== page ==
The Magazine

When Will They Ever Learn...

Why do so many American Jews hate the president who stands by Israel?

Jul 31, 2006, Vol. 11, No. 43 • By DAVID GELERNTER
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FOR YEARS I have watched the Palestinians do absurdly self-destructive things, and have never understood them until now. But watching the Bush administration stoutly defend Israel this week against the background of an American Jewish population that vocally (often sneeringly) dislikes him and his administration, and consistently votes by massive majorities for his Democratic opponents, I start to understand the Palestinians just a little.

American Jews are not Palestinians and have not sunk to the level of supporting terrorist murderers. But their behavior is a lesson in self-destructive nihilism that could teach even the Palestinians a thing or two. U.S. Jews remain fervent supporters of an American left that is increasingly unable or unwilling to say why Israel must exist. Of course American Jews, like all Americans, define their interests in terms of many issues and not just one. But there is a reason why so many used to put Israel's safety near the top of their lists: Israel has been caught in a life-or-death struggle since birth; American support is critical to her survival.

True: Jewish support for President Bush moved upward in the 2004 election relative to the 2000 figures. It moved all the way up to 25 percent. During the five presidential elections of the 1970s and '80s, American Jews averaged 35 percent support for the Republican candidate, so 25 percent for Bush in '04 was not exactly a landslide move to the GOP. But even this pint-sized move seems to have petered out earlier this year. Jack Abramoff does not make an attractive spokesman for Jewish Republicans. The fall of Tom DeLay silenced one of the best friends Israel ever had in American politics, and one of the most effective symbols of Republican support for Israel. So the pattern of the '90s is likely to continue: American Jews move left as the left moves away from Israel.

Merely look at American universities and their disastrous left-wing tilt (many are close to capsizing), and check out recent studies that document a startling deterioration in knowledge of and sympathy for Israel on U.S. college campuses, and you will learn plenty about the American left and its increasingly anti-Israel tendencies.

When you vote for a presidential candidate, you are voting to award jobs to a few of his supporters, and influence to vast numbers of them. Most Democratic politicians speak up for Israel. But grassroots Demo crats are increasingly dangerous to the Jewish state (not to mention the American state). Still, American Jews vote for (and bankroll!) Democrats. And each time they repeat this performance, the risk is greater.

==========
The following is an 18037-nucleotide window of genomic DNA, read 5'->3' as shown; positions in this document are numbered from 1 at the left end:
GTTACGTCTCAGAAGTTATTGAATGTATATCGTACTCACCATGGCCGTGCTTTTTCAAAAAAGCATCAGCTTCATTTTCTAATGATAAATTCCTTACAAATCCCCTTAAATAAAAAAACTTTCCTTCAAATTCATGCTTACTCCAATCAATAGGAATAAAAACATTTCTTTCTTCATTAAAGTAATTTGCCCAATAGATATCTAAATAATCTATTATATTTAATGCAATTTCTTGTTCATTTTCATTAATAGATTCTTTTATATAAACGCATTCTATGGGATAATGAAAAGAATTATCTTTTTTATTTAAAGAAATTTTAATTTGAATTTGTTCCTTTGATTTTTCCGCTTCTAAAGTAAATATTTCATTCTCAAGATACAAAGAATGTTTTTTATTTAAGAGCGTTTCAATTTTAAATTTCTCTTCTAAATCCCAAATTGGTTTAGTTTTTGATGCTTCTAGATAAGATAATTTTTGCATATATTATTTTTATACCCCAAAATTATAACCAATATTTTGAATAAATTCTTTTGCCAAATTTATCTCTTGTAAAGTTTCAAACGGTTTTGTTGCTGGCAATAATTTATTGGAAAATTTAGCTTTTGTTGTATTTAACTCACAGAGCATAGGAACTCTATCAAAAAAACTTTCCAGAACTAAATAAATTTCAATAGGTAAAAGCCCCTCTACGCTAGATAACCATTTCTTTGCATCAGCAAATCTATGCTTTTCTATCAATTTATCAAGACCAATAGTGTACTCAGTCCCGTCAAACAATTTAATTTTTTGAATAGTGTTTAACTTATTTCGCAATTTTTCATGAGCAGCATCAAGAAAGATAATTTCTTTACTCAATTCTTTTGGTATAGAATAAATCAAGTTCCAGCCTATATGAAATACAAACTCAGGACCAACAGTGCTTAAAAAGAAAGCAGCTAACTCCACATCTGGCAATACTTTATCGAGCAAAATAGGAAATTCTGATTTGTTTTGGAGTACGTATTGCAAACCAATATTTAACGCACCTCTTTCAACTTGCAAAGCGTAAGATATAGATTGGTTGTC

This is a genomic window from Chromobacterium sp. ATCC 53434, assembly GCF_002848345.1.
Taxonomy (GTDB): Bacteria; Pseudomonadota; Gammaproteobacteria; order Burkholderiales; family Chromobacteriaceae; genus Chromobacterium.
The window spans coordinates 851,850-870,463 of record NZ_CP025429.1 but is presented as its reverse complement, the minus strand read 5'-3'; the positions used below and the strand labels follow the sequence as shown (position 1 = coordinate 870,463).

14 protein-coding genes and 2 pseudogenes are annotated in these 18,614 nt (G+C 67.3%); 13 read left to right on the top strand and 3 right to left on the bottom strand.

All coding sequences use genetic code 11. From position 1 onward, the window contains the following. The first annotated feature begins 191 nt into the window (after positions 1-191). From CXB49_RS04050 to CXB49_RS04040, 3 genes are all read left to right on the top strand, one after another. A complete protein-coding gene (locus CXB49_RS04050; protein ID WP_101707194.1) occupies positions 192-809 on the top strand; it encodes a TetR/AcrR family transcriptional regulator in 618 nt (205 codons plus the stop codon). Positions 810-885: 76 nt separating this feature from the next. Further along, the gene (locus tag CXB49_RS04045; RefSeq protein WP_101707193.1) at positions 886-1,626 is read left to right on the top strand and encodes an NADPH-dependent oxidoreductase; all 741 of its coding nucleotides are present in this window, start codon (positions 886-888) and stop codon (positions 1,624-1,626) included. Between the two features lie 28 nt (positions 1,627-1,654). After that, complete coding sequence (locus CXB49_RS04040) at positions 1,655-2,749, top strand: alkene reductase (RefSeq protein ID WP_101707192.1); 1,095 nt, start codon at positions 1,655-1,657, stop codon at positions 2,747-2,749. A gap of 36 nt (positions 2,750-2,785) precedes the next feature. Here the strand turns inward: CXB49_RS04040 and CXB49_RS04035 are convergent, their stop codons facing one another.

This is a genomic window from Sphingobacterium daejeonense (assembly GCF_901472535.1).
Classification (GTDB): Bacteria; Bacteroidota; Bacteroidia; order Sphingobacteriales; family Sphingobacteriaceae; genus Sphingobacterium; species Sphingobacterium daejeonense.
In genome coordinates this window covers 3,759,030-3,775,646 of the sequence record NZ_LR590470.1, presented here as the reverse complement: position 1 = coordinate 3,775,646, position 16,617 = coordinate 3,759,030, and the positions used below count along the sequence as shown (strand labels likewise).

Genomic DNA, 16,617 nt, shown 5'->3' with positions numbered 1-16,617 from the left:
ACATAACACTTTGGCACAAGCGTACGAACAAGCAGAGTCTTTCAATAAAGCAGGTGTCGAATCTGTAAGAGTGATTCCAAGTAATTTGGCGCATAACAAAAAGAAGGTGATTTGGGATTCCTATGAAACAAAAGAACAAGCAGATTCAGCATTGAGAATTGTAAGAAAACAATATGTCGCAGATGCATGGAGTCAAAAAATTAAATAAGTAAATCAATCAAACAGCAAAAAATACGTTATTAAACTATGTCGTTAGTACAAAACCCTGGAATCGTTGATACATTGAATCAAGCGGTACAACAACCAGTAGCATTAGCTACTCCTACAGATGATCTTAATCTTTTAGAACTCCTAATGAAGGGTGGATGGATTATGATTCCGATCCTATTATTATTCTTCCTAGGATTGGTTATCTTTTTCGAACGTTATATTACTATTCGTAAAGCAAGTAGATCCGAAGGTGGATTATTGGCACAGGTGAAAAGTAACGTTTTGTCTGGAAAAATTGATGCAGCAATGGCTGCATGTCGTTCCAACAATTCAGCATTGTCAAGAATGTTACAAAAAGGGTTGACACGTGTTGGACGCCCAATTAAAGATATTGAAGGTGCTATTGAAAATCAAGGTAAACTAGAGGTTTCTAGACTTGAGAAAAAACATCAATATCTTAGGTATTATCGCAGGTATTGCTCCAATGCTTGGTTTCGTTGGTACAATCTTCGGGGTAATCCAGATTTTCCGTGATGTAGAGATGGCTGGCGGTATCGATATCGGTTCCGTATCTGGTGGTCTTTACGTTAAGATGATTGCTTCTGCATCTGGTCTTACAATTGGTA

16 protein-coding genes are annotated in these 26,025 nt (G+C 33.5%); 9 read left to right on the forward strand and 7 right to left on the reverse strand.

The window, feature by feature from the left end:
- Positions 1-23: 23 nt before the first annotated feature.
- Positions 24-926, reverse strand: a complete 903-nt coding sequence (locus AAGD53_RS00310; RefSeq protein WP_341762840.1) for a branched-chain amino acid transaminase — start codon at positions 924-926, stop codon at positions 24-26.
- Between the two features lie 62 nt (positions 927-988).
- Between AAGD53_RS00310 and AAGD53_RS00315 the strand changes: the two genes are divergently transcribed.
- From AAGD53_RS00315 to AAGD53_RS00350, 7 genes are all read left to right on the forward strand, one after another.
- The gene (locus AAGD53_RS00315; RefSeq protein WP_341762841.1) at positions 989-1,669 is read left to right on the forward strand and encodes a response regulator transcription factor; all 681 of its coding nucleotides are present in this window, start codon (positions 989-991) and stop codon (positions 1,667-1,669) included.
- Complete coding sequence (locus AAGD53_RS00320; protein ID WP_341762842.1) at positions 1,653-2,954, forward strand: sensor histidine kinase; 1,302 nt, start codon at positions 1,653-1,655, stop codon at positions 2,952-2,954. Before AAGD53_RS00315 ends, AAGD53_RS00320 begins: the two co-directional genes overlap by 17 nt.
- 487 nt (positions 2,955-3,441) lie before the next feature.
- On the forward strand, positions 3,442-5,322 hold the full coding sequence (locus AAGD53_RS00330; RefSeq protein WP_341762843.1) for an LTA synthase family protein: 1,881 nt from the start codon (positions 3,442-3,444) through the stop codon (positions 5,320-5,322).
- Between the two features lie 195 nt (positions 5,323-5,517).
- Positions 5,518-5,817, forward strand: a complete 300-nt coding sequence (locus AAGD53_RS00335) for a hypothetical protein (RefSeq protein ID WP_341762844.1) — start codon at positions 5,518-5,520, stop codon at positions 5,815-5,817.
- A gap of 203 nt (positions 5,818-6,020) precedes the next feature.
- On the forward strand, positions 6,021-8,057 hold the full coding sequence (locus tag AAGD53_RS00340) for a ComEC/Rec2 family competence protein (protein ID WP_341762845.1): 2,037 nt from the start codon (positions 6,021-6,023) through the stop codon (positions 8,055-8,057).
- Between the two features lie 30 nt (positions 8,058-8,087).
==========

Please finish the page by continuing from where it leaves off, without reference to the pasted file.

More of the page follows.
Will they risk it again in 2008? Will the Arabs force Israel into yet another round of catastrophic, self-destructive bloodletting after this round is over? In both cases, probably yes.

American Jews (especially the intellectual leadership) have a tragic history of acting against their own professed interests. In the years before Pearl Harbor, U.S. intellectuals on the whole (especially New York intellectuals) vehemently opposed American entry alongside Britain into the war against Nazi Germany. Of course many New York intellectuals were not Jews, and many American Jews didn't care for New York intellectuals. But journals like Partisan Review helped shape the cultural climate--and were fiercely antiwar until Pearl Harbor--and were shaped, themselves, by Jewish intellectuals. Leading Jewish intellectuals signed a Partisan Review statement explaining that "Our entry into the war, under the slogan of 'Stop Hitler!' would actually result in the immediate introduction of totalitarianism over here. . . . The American masses can best help [the German people] by fighting at home to keep their own liberties."

Before Pearl Harbor, many prominent (non-intellectual) U.S. Jews failed to support war against Hitler because they were scared--understandably if unforgivably. Anti-Semitism was still real in this country, Jewish influence in America was brand new, and Jews did not want to be blamed for involving their country in another world war. Which makes the case of Partisan Review and other intellectual organs so fascinating. In some respects, left-wing Jewish intellectuals were admirably fearless. Most were Marxists and didn't give a damn what the country thought of them. Nonetheless: The Partisan Review crowd did not speak up for war against Hitler. Just the opposite.

Read that ancient Partisan Review statement and the truth hits home. The problem with the American Jewish left, from 1940 through 2006, is not malevolence but naiveté--naiveté so great, it is the next best thing to stupidity. Naiveté is an occupational hazard among all intellectuals. But American Jews at large respect their intellectuals as much as any group does, and more than most--and way too much for common sense.